You go to the doctor, and he or she tells you what to do to best treat your ailment. When you go to the pharmacy to pick up your medication, you realize you can’t afford it. You try to change your eating habits or add in exercise but it’s just not part of your routine. Soon enough, all of your doctor’s advice goes out the window.
That’s what doctors call “non-adherence,” or sometimes “non-compliance.” So what can a doctor do to get patients to listen?
“Better communication between physicians and patients is associated with improved adherence,” says John Steiner, senior director of the Institute for Health Research at Kaiser Permanente Colorado.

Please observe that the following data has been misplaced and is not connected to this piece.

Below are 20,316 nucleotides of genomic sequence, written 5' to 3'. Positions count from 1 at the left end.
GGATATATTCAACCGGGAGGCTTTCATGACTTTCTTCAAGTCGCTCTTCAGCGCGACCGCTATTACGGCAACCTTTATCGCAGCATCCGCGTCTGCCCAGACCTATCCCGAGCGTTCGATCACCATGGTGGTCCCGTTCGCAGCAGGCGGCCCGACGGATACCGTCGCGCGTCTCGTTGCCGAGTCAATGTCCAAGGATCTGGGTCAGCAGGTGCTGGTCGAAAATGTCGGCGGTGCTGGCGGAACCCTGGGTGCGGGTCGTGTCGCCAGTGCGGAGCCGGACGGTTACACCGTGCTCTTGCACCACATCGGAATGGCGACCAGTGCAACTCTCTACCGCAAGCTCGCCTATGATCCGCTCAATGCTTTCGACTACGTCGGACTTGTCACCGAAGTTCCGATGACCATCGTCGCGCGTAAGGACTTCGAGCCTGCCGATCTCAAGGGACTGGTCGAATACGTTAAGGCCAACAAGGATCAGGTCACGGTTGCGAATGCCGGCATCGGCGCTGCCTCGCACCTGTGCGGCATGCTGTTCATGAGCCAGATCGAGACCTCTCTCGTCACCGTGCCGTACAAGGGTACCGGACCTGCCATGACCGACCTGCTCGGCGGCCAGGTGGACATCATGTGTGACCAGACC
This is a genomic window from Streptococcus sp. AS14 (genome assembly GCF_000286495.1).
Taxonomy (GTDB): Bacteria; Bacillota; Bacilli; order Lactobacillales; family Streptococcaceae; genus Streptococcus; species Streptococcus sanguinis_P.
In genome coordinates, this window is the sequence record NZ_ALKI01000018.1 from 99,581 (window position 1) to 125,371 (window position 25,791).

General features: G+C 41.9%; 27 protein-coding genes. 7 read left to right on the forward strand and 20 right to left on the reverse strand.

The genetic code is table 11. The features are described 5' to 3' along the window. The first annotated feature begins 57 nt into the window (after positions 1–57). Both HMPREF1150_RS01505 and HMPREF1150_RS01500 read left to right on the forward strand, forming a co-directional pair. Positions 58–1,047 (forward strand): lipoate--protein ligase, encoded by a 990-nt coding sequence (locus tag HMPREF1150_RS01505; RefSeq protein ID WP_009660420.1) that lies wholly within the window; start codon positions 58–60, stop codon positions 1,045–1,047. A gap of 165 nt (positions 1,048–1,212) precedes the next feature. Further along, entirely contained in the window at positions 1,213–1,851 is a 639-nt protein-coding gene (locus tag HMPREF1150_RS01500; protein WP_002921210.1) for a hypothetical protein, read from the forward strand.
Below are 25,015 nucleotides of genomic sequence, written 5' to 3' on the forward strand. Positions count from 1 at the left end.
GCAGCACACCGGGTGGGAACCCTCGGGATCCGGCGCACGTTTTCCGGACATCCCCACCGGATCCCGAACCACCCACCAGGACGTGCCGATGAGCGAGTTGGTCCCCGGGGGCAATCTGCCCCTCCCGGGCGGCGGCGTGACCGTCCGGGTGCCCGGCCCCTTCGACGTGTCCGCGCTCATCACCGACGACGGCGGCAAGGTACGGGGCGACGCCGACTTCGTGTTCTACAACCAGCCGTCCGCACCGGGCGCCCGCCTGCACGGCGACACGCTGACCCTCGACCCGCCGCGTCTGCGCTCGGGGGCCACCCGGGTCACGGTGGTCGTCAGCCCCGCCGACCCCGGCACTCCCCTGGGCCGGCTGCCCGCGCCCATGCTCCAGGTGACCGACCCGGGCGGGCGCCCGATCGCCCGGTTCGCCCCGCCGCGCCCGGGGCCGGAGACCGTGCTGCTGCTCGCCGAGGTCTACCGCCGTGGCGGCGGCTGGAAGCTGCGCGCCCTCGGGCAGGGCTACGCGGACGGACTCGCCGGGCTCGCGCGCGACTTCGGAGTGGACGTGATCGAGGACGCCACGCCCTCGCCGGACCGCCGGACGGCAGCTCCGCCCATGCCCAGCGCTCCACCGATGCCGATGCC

Any time a doctor sets up a situation in which the patient can ask questions and engage with the doctor in an egalitarian way, the patient is more likely to follow through with their treatment, Steiner says.
“We spend all this time acquiring technical training and expertise, and then when we talk to our patients we realize that so much of what we recommend isn’t carried out,” Steiner says. “The problem of what we call non-adherence is so common that any physician soon recognizes that this is, in some respects, the rule, rather than the exception.”
Listen to the full interview above.